The primary criterion for the second polymeric component is that it be dispersed in water, dispersible in water, soluble in water, or partially soluble in water, so that it may be blended with the other components of the aqueous coating composition. When the second polymeric component is insoluble, it will usually be dispersed in water as particles. Although particles of the second polymeric component will often be present in the aqueous coating compositions, the term “polymeric particles” used herein is reserved for the particles containing both polymer A and polymer B. When the second polymeric component is intended to function as a binder to facilitate film formation during preparation of the coating, it is preferred that its Tg be −40 C. to 70 C. The second polymeric component could be prepared by any number of polymerization methods including emulsion, suspension, bulk, and solution polymerization. There are no particular compositional constraints for the second polymeric component. The monomers used to prepare the second polymeric component may be those polymerizable by free radical techniques (i.e., including any of those listed above for use in preparing the polymeric particles), or other techniques such as are involved in condensation polymerization. Typically, condensation polymers are prepared, by methods well known in the art, from reactive pairs of monomers, each of which is di-functional or multi-functional. Monomer pairs used to prepare condensation polymers include, for example: acid chlorides and amines; isocyanates and amines; and isocyanates and alcohols. The second polymeric component may also be a polyolefin such as, for example, is formed from the polymerization of ethylene, propylene, higher alkenes, and combinations thereof. The polyolefin may also contain, as polymerized units, conjugated dienes, non-conjugated dienes and functionalized alkenes. The methods of preparing polyolefins are well known in the art, and include Ziegler-Natta and metallocene techniques.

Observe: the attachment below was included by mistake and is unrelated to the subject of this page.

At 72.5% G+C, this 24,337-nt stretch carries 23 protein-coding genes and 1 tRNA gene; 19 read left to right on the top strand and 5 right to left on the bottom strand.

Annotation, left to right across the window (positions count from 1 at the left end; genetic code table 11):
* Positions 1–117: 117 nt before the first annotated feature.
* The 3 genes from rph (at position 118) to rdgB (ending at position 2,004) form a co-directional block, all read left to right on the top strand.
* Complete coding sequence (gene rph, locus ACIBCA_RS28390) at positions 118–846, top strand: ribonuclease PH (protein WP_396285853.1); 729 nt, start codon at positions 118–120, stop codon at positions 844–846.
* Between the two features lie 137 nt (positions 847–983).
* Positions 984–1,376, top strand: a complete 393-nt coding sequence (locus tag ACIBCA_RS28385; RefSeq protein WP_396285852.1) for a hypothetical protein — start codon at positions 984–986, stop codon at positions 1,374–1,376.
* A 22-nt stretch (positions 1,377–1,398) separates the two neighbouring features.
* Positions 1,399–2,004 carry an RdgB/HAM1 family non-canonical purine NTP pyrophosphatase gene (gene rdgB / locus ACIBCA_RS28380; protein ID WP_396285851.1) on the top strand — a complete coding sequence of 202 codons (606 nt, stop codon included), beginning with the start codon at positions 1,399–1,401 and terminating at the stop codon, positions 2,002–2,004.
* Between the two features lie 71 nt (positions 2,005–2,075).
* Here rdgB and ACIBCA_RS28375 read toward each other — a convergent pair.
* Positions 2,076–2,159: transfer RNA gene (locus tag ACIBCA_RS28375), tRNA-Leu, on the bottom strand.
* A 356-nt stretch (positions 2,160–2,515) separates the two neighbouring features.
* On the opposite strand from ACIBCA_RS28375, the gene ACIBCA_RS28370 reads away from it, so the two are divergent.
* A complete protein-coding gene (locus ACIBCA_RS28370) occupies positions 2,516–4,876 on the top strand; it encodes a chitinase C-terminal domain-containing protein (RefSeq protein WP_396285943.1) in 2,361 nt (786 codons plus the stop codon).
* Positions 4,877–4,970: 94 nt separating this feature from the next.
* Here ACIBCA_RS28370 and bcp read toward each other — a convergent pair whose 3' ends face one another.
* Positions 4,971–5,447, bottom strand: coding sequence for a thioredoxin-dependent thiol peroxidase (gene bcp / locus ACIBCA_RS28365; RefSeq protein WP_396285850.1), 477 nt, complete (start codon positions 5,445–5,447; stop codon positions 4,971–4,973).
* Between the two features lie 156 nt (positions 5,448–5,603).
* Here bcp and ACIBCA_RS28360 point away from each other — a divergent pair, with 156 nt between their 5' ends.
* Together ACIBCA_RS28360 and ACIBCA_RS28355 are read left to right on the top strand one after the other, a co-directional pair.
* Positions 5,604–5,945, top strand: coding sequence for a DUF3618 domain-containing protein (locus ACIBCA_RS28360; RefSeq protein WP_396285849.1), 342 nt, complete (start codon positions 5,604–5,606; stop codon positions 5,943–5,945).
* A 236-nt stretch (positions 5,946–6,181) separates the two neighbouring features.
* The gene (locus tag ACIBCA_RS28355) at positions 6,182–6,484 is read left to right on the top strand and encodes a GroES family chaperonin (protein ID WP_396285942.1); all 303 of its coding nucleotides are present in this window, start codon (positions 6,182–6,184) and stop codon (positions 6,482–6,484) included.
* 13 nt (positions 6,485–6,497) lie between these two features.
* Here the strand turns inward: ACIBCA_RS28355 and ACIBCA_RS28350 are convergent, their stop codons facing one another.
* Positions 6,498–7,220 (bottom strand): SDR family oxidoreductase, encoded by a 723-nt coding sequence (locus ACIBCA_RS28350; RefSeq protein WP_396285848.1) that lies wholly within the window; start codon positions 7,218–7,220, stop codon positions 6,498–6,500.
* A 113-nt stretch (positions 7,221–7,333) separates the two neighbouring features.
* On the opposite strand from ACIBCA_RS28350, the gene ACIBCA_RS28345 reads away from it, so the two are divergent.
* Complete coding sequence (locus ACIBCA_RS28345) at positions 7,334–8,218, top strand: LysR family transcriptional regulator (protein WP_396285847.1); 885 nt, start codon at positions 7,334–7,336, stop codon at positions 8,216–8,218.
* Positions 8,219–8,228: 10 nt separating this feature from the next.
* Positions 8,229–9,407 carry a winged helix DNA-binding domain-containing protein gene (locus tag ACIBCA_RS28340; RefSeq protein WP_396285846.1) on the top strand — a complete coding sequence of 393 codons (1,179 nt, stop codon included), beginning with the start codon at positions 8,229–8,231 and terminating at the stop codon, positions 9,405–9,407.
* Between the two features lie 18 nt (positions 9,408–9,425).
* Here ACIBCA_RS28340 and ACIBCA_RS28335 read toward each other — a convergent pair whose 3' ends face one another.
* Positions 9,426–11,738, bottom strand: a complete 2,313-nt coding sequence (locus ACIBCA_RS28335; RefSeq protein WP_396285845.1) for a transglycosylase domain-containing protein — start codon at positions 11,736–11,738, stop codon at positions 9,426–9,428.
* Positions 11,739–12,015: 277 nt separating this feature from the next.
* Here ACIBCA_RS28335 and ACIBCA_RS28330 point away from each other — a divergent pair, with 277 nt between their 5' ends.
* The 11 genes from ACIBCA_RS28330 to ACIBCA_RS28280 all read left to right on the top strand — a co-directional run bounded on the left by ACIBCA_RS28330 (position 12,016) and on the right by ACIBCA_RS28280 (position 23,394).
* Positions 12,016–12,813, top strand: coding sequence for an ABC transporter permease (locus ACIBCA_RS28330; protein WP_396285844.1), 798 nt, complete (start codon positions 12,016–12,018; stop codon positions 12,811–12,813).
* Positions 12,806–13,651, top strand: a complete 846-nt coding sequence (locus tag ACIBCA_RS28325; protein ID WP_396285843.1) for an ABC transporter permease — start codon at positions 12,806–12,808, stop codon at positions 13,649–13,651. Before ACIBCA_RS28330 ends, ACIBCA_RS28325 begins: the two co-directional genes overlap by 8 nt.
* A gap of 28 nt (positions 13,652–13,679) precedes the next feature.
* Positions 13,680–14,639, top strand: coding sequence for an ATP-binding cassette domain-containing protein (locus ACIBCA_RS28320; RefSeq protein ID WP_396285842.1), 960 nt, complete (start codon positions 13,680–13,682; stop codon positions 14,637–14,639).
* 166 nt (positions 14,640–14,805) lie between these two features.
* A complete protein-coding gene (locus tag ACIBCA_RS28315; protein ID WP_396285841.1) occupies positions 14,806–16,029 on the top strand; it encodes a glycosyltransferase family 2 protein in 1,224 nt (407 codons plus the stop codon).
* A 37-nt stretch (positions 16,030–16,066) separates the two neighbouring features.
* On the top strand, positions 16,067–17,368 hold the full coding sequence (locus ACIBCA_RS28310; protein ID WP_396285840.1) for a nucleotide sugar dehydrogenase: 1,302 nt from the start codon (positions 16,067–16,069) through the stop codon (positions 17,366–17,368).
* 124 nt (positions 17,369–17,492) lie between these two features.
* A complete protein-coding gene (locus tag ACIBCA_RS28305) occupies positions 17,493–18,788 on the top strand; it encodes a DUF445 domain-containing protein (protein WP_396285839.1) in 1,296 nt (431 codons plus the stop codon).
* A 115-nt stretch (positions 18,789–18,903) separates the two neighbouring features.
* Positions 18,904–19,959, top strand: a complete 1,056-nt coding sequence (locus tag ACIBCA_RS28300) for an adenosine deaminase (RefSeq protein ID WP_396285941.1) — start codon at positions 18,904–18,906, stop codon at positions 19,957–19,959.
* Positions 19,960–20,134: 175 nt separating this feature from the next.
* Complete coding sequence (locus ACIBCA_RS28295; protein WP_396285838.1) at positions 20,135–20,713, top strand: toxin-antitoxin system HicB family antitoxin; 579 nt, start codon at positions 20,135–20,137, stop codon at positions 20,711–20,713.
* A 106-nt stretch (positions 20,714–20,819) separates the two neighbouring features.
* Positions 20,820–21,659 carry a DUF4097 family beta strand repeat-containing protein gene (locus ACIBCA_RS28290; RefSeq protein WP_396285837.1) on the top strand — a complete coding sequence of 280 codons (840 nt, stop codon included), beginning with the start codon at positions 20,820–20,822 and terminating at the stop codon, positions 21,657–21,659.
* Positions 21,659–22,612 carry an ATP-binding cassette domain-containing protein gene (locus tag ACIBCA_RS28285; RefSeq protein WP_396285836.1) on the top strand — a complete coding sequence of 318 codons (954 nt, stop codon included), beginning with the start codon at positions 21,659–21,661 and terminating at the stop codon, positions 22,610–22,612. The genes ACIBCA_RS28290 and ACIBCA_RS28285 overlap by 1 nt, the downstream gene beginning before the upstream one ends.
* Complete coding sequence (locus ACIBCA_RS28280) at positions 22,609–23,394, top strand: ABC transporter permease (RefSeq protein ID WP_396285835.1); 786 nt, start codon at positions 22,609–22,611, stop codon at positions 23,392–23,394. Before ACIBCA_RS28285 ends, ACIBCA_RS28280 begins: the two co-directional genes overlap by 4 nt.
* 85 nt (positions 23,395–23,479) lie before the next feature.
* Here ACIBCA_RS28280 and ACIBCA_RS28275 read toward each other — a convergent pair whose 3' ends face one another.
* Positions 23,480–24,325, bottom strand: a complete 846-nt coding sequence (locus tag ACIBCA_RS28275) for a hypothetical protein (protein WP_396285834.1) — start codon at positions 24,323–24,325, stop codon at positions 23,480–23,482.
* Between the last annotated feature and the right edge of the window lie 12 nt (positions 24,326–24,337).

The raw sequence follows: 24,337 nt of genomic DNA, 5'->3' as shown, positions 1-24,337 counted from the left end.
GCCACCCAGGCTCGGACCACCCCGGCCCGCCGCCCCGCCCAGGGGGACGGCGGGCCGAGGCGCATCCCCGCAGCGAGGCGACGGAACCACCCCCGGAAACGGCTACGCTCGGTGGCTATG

One or more nonionic surfactants may be added to the aqueous coating composition containing the polymeric particles to achieve further improvement of adhesion of subsequently formed coatings to friable surfaces. An effective amount of nonionic surfactant is 0.1-10 weight percent, preferably 0.25-10 weight percent, more preferably 0.5-8 weight percent, and most preferably 1-8 weight percent, calculated as dry weight of surfactant based on the total dry weight of the polymeric particles.

The nonionic surfactant includes those listed hereinabove as providing stabilization during emulsion polymerization. The nonionic surfactant is, preferably, chosen from the group including alkylphenol alkoxylates, alkoxylated amines, and alkyl alcohol alkoxylates. The nonionic surfactant is, more preferably, chosen from the group including alkylphenol ethoxylates, ethoxylated amines, alkyl alcohol ethoxylates, and mixtures thereof.